I am aware that there is a growing public fear of even the hypothetical risk of smallpox, and a substantial number of Americans now argue that they should be able to make their own decisions on how to protect their health, thus they should have access to the vaccine. I sympathize with this argument, but the issues here are very complex, particularly regarding the unknown extent of serious effects that might occur among the newly vaccinated persons and those with whom they come in contact.
I think we have a way of resolving the struggle between those who advocate smallpox vaccine availability for all who want it and those who wish to protect people from untoward effects until we know for sure that smallpox is available as a weapon to terrorists.
The key here is getting hard data on what exactly the side effects are so that Americans can indeed make informed decisions that weigh benefit and risk. And how do we get that data? We should look to Israel, which apparently has recently vaccinated large numbers of first responders. Also, as we begin vaccinating key medical personnel here (the ones who would be most likely to see the first cases of smallpox), we will be creating a database for determining exactly what the side effects are so we may extrapolate to determine the actual risks should the entire population be vaccinated. At the same time, we should be increasing our supplies of vaccinia immune globulin (VIG), which can effectively treat severe reactions.
For many, a more palatable alternative to mass vaccination would be assured access to the vaccine when and if it were confirmed that smallpox was again on the scene.
Flaws in Preston's Book
In considering the unspeakable possibility of smallpox being re-introduced, we need to approach preparedness in a scientific, rational, non-hysterical manner. I differ with my opponent tonight in that I believe our public health system could manage and contain a smallpox epidemic. Specifically, I take exception to at least three allegations made in Mr. Preston's book.
Point 1: the degree to which smallpox is contagious. He maintains that smallpox can spread from person to person even without direct contact, citing examples where people allegedly became infected by individuals they had never actually seen or been in close contact with. Actually, according to JAMA experts, smallpox spreads from person to person primarily by droplet nuclei or aerosols expelled from the infected person by direct contact. Historically, the rapidity of smallpox transmission throughout the population was generally slower than for such diseases as measles or chicken pox. Patients spread smallpox primarily to household members and friends. Large outbreaks in schools, for example, are uncommon.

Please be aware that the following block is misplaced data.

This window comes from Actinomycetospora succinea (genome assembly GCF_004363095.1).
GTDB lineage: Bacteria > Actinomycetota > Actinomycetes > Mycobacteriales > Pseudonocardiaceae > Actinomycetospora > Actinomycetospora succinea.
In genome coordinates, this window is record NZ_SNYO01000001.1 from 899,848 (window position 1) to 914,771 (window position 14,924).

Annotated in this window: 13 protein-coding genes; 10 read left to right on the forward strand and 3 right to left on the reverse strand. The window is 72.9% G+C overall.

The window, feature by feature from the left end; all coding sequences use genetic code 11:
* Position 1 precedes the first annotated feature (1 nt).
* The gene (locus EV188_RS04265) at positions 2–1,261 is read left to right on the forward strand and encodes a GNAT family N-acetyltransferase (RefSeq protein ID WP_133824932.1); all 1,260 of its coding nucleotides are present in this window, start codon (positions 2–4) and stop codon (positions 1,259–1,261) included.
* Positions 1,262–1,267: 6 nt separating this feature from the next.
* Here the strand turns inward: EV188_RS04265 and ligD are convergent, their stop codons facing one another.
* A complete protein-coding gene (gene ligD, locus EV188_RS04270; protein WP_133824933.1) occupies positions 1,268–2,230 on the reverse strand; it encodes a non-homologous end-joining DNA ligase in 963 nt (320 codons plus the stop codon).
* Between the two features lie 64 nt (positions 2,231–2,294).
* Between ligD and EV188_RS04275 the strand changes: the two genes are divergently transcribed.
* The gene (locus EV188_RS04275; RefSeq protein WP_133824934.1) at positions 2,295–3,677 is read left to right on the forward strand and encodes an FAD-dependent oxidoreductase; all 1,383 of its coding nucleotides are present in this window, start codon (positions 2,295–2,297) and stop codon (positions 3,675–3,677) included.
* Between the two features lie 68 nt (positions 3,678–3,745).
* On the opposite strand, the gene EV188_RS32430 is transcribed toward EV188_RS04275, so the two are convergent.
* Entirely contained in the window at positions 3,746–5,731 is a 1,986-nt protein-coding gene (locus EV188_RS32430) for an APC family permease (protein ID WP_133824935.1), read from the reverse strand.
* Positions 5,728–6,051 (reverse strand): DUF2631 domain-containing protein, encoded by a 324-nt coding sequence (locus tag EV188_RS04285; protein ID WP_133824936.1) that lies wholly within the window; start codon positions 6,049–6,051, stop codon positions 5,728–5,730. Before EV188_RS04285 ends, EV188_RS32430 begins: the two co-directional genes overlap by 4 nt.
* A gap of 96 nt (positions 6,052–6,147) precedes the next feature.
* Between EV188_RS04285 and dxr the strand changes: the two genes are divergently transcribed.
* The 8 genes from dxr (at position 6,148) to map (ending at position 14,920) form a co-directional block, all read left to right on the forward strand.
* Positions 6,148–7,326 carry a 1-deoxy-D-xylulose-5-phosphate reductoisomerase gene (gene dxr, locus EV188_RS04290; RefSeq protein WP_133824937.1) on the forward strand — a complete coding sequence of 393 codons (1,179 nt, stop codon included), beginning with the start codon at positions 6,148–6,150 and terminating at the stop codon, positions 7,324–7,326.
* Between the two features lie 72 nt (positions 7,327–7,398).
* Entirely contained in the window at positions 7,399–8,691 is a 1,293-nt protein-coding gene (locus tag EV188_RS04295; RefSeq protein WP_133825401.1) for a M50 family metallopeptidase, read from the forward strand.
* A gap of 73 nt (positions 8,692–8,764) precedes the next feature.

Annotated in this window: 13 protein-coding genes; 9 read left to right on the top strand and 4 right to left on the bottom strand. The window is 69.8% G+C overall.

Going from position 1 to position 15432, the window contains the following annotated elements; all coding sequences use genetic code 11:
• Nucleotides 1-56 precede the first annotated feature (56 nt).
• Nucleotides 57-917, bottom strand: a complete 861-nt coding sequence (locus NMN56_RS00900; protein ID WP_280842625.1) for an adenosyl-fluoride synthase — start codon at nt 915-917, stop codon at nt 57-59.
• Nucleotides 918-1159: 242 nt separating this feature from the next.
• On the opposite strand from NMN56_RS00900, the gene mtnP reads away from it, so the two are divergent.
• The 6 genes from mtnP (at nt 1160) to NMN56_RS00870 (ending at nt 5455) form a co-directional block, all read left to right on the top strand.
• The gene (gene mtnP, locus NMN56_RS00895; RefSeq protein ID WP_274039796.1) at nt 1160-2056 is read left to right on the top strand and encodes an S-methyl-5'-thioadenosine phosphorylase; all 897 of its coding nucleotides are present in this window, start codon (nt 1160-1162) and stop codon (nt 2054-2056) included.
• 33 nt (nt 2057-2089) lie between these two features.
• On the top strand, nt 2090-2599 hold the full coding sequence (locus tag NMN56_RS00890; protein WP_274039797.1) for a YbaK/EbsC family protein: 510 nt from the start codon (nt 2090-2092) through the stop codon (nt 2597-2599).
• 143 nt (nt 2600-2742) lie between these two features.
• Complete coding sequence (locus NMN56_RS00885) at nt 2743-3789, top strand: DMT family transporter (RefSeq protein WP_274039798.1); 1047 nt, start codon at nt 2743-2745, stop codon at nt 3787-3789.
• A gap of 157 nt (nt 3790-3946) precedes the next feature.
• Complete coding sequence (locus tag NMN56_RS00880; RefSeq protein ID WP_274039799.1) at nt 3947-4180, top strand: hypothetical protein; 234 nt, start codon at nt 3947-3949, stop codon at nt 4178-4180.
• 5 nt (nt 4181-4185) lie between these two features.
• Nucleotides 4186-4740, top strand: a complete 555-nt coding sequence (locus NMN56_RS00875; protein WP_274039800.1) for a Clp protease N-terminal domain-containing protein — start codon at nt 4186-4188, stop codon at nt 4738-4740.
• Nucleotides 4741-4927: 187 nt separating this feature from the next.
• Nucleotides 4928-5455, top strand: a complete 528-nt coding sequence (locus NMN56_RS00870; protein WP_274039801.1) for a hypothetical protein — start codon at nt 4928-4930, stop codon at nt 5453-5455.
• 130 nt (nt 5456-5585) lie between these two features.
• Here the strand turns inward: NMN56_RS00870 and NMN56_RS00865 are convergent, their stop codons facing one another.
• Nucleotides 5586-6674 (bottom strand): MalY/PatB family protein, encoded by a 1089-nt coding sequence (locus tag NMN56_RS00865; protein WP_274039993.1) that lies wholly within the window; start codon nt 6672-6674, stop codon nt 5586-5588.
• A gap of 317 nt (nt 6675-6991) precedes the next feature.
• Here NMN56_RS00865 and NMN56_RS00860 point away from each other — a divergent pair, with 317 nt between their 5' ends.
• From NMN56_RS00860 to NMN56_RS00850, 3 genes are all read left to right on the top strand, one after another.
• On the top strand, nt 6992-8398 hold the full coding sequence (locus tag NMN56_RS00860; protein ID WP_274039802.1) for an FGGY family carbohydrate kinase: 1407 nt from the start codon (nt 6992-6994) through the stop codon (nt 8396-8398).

Point 2: Mr. Preston writes " people who are coming down with smallpox have days of early illness when the virus is leaking into the air from their mouths but they have not begun to develop a rash." If he is implying that people are infectious in this early stage before they themselves are clearly ill, he is incorrect. Quoting JAMA again, "the transmission of smallpox virus does not occur until onset of rash. By then, many patients have been confined to bed because of the high fever and malaise...Secondary cases are thus usually restricted to those who come in contact with patients, usually in the household or hospital...Patients are most infectious from the onset of the rash through the first seven to ten days of the rash."
Point 3: Mr. Preston states that those of us who were vaccinated years ago have lost all or most immunity to smallpox. Researchers writing recently in the NEJM suggested that the vaccination may offer protection for thirty-five years, maybe longer (although not all smallpox experts agree with this conclusion, saying residual immunity might depend on how often we were vaccinated years ago and the method of inoculation used).
In summary, the threat of a bioterrorist attack on the U.S. is real, but we must approach that threat rationally and scientifically. We need to inform people but not overly alarm them. Unfortunately, Richard Preston's extremely well written book may have an unnecessarily frightening effect. Or as a New York Times book review of Demon in the Freezer last month noted: the reality of bioterrorism is frightening enough without Mr. Preston's theatrical stage craft.